Although tensions remained high throughout the entirety of the Cold War, the incident that brought the United States and the Soviet Union to the brink of war was the Cuban Missile Crisis, in 1962. In this year, NATO allies had positioned nuclear weapons in Italy and Turkey, which were aimed at Moscow (Loth 22). In response, the Soviet Union placed weapons in Cuba, which had recently also undergone a communist revolution, with these weapons aimed at the United States. The decision to place weapons in Cuba was made by the Soviet leader, Nikita Khrushchev. His American counterpart, President John F. Kennedy, considered nuclear weapons in Cuba an intolerable threat to the United States. The United States enacted a blockade around Cuba so that Cuba could not receive further shipments of weapons. The Soviets and Cuba considered the blockade an aggressive action, and this led to threats of open nuclear conflict. However, because of the concept of mutually assured destruction, if war did occur, Khrushchev and Kennedy eventually negotiated terms designed to lessen hostilities. In the end, the Soviets agreed to dismantle the weapons in exchange for a public declaration from the United States that it would not launch an invasion of Cuba, ensuring that Cuba would remain a Soviet ally.
During the 1970s, a policy of detente between the United States and the Soviet Union began to emerge. Detente was an unofficial policy, but its central aim was to reduce tensions between the two countries because an outbreak of actual war would be catastrophic, and both nations understood the threat (Loth 53). While several tentative agreements were made, tensions remained high throughout the 1980s. By the 1980s, however, the economy in the Soviet Union was beginning to collapse. American President Ronald Reagan initiated rapid military increases, and in an attempt to match these increases, the Soviet economy was being drained. Reagan also placed pressure on the Soviet Union to allow German unification efforts, due to internal political pressure in East Germany to defect to the West. Finally, in 1989, the Berlin Wall came down, and by 1991, the Soviet economy collapsed and it was unable to maintain control of many territories it had seized during the end of World War 2 (Loth 212). This represented the dissolution of the Soviet Union, as many formerly occupied countries drafted new constitutions based on democratic principles. As a result, the Cold War was over.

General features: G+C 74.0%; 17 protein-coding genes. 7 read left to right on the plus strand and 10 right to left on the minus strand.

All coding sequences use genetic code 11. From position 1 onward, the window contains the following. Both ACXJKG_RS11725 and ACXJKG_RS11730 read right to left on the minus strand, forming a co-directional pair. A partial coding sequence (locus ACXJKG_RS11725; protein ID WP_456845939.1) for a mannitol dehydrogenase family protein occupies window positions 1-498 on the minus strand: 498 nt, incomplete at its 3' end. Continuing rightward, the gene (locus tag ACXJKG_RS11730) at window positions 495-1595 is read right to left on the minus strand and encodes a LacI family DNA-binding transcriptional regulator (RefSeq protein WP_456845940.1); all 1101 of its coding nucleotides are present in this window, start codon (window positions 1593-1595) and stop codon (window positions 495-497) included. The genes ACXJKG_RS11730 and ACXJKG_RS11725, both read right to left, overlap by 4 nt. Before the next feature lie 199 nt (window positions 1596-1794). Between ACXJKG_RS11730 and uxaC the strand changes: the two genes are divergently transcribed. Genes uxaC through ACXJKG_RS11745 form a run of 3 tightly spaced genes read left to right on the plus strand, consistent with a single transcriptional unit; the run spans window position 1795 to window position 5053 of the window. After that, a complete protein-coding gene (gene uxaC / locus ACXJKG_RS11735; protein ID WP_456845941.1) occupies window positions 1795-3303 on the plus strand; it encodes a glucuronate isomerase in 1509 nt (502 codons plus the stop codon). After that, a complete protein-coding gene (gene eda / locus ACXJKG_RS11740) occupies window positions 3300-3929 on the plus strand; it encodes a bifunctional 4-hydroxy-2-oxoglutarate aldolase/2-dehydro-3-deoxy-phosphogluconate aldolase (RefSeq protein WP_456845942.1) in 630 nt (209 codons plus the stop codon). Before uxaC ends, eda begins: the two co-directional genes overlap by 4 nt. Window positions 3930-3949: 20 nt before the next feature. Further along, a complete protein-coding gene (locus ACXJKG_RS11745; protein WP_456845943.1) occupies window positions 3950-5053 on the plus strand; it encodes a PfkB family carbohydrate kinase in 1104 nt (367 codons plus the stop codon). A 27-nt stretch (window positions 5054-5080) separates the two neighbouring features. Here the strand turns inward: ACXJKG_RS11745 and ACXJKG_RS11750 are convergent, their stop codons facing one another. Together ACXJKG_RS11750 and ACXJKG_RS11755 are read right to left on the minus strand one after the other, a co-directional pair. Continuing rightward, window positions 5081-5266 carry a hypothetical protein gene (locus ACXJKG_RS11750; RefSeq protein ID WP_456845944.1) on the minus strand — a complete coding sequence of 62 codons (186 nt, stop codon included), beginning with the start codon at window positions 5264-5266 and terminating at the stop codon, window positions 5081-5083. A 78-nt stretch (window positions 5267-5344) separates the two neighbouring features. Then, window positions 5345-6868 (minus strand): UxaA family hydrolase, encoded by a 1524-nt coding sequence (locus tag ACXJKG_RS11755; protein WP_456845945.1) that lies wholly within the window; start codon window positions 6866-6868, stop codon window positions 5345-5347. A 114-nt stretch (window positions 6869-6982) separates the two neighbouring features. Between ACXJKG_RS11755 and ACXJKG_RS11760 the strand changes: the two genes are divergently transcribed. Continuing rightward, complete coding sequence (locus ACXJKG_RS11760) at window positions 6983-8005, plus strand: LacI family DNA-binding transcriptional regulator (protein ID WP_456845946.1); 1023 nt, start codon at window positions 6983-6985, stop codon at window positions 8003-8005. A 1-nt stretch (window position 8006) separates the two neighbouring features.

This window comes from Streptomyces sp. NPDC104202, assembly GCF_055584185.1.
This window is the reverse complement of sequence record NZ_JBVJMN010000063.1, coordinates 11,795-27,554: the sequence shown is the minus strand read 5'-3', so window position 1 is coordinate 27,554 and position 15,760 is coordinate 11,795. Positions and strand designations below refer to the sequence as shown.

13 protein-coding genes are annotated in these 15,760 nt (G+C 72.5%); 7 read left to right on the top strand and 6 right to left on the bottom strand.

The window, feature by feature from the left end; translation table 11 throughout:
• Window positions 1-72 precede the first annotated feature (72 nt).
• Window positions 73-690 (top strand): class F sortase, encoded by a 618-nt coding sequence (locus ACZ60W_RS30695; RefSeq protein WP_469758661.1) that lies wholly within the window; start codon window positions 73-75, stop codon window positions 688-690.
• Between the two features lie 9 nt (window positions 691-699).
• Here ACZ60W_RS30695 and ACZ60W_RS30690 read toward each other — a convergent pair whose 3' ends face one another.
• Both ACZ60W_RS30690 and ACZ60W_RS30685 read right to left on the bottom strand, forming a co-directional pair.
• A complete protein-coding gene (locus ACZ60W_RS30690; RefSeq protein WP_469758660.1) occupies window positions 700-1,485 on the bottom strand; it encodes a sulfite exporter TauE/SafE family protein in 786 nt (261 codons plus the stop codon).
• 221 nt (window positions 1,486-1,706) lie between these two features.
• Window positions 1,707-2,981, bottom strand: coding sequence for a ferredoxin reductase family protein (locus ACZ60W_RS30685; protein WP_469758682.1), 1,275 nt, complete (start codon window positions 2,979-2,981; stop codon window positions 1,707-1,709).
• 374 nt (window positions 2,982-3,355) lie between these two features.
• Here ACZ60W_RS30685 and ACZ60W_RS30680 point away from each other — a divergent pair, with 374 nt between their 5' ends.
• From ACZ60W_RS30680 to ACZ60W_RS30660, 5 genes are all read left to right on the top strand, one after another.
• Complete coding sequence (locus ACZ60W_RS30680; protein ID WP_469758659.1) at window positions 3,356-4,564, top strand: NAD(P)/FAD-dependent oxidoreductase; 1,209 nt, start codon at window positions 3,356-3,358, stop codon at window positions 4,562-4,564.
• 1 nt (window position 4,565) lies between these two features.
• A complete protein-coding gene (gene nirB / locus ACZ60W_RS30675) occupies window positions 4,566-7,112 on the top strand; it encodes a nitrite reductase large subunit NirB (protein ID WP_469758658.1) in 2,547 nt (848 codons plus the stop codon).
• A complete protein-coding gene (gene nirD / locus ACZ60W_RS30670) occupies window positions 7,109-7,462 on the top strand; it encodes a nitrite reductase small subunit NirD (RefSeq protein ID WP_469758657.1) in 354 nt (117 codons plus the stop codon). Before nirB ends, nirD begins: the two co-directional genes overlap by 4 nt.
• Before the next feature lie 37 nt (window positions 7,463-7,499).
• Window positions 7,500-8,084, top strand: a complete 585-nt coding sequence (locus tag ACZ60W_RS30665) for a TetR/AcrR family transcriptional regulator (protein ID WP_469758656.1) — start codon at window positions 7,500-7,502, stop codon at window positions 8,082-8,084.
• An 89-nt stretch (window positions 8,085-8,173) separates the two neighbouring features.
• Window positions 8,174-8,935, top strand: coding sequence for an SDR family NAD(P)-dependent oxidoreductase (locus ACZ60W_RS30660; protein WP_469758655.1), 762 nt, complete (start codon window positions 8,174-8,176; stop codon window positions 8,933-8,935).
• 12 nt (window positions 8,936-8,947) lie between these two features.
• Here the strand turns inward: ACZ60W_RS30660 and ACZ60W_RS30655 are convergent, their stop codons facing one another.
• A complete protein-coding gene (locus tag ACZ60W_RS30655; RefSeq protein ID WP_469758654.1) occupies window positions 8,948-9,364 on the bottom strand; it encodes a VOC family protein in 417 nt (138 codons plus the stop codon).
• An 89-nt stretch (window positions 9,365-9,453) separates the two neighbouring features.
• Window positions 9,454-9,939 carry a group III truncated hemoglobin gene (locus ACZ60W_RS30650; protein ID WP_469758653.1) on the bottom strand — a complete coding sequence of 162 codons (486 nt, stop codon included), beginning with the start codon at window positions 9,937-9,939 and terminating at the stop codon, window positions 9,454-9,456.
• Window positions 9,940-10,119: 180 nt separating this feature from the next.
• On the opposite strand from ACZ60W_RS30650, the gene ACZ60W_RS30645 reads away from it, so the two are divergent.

The Cold War, therefore, represents an era of increased tensions between the United States and the Soviet Union based on differences in ideology. While there was never a declaration of war between the two, the conflicts in both Korea and Vietnam are considered proxy conflicts. Although the Cold War is over, it’s lingering impact on the modern world is the proliferation of nuclear weapons, which remain one of the greatest threats to humanity.
Gaddis, John Lewis. The Cold War: a new history. Penguin, 2006.
Loth, Wilfried. Overcoming the Cold War: a history of détente, 1950-1991. Palgrave Macmillan, 2002.
Painter, David S. The Cold War: an international history. Routledge, 2002.
The Cold War